During the excavation, a large masonry stone was discovered on the plaster floor of the hall lying on its side and on it, in red color, nine or ten lines of text topped by a cross. Haber and Gutfeld identified the Koina script, the language in which the New Testament was written, but turned to their colleague, epigrapher Dr. Avner Aker of Bar-Ilan University, to decipher. An initial reading (the end of the text is illegible) indicates that this is a paraphrase of Psalm chapter 86, "A Prayer to David."

While the original lines are: "Pray unto the uncle of the Teh-Jehovah your ear, An'ani Ka'i-'An'i and Avi'un A'ni: May I preserve my soul...", this is how the version from Horkania is written:
† Ἰ(η)σοῦ Χ(ριστ)ὲ Yazo Christo†
φύλαξ<ο>ν με ὅτι kept my soul[π]τ<ω>χὸς (καὶ) For poor and pauper[π]έν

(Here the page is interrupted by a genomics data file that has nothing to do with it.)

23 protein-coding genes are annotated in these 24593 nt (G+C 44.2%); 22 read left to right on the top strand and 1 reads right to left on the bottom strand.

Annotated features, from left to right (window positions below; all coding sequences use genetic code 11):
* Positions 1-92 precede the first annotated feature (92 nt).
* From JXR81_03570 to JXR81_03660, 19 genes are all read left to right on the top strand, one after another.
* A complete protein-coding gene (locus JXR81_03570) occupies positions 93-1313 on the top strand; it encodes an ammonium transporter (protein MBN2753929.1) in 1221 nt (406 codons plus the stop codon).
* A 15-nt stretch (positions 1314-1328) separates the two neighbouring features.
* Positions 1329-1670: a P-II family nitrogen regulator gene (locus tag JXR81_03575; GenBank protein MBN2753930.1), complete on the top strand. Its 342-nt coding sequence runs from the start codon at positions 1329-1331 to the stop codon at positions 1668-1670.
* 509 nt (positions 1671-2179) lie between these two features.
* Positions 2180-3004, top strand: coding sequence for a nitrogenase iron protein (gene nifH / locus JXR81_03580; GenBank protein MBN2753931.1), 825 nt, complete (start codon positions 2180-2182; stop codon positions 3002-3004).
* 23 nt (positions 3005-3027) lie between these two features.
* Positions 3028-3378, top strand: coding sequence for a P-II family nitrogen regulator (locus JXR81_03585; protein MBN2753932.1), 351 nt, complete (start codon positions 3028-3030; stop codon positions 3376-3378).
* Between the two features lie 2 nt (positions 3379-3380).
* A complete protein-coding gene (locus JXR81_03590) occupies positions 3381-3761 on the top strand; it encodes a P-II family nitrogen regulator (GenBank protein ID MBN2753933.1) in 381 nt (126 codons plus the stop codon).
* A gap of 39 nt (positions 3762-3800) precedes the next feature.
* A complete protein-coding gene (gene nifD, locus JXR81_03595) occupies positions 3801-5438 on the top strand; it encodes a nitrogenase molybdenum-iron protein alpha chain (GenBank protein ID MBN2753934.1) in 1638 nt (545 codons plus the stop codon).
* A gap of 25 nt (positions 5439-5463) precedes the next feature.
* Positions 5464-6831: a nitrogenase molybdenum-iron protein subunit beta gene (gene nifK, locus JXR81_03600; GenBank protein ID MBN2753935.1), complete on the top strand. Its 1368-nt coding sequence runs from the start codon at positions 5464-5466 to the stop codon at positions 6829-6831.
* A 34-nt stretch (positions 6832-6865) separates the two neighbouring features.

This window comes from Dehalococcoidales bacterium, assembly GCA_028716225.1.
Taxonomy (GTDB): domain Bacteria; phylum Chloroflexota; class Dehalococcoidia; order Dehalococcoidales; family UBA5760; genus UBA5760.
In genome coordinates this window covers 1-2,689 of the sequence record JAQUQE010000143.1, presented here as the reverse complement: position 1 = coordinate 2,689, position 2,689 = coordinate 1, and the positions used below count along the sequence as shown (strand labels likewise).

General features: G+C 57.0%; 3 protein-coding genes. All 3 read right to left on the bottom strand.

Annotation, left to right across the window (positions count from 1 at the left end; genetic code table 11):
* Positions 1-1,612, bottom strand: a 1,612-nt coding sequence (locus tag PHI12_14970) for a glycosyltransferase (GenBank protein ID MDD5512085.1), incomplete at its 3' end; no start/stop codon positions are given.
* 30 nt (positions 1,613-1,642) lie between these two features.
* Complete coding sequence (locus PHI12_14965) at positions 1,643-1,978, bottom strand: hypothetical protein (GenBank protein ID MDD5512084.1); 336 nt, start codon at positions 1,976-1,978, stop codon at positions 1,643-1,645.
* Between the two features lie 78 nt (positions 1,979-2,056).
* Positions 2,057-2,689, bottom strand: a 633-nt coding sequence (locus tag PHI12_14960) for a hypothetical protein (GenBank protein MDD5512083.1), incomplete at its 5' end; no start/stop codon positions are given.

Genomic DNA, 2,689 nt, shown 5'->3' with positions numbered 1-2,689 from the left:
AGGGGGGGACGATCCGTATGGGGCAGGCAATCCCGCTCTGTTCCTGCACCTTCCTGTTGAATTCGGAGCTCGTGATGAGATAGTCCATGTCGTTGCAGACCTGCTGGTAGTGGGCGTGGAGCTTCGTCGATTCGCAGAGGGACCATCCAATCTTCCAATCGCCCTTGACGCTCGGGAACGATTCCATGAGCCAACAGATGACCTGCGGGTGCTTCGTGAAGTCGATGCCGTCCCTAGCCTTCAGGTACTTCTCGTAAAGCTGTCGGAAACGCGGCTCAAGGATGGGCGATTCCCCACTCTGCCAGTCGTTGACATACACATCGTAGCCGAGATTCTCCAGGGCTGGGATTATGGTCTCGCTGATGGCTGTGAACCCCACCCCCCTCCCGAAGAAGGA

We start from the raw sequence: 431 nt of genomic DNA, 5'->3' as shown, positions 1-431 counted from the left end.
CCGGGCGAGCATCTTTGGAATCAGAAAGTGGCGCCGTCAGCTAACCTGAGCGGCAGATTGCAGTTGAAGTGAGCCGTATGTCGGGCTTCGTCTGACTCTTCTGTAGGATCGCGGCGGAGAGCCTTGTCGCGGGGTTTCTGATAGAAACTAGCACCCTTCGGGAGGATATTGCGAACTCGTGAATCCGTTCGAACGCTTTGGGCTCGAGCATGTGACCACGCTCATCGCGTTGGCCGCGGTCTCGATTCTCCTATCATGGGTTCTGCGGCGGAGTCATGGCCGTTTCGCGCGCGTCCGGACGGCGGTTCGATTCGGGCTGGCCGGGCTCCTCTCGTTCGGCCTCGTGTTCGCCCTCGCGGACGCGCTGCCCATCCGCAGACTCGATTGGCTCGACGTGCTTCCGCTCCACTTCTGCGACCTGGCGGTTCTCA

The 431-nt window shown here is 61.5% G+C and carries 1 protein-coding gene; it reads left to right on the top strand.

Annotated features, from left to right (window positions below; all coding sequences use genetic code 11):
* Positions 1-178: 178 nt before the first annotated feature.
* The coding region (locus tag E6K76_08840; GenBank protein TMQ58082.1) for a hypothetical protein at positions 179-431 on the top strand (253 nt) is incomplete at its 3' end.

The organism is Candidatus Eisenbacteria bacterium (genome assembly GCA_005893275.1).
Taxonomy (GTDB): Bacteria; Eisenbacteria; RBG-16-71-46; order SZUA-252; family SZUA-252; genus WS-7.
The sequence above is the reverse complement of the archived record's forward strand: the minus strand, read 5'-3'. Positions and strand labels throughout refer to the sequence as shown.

[ης] <εἰ>μὶ <ἐ>γώ

Dr. Aker said: "This is one of the most common psalms in Christian liturgy in antiquity. Apparently, one of the monks painted graffiti of the cross on the wall, and underneath it he wrote a prayer that he knew well."

Later, Aker described that: "According to the style of writing, the inscription is dated no later than the first half of the sixth century CE." He went on to state that: "Several grammatical errors made in the transcription indicate that the writer did not speak Greek as his mother tongue, but was a native of the region, perhaps even a local, and spoke a Semitic language."

Another inscription was uncovered beneath the collapse layer in the hall, also of a building stone, but its reading has not yet been completed. According to Haber: "The exception of artifacts in the historical and archaeological record is of great importance, as are the inscriptions. It should be emphasized that these inscriptions are actually the first to be discovered in an orderly stratigraphic excavation documented at the site. We are familiar with pieces of papyri from the early 50s, some of which reached the antiquities market and some were found at the site itself, but in both cases their exact origin is unknown."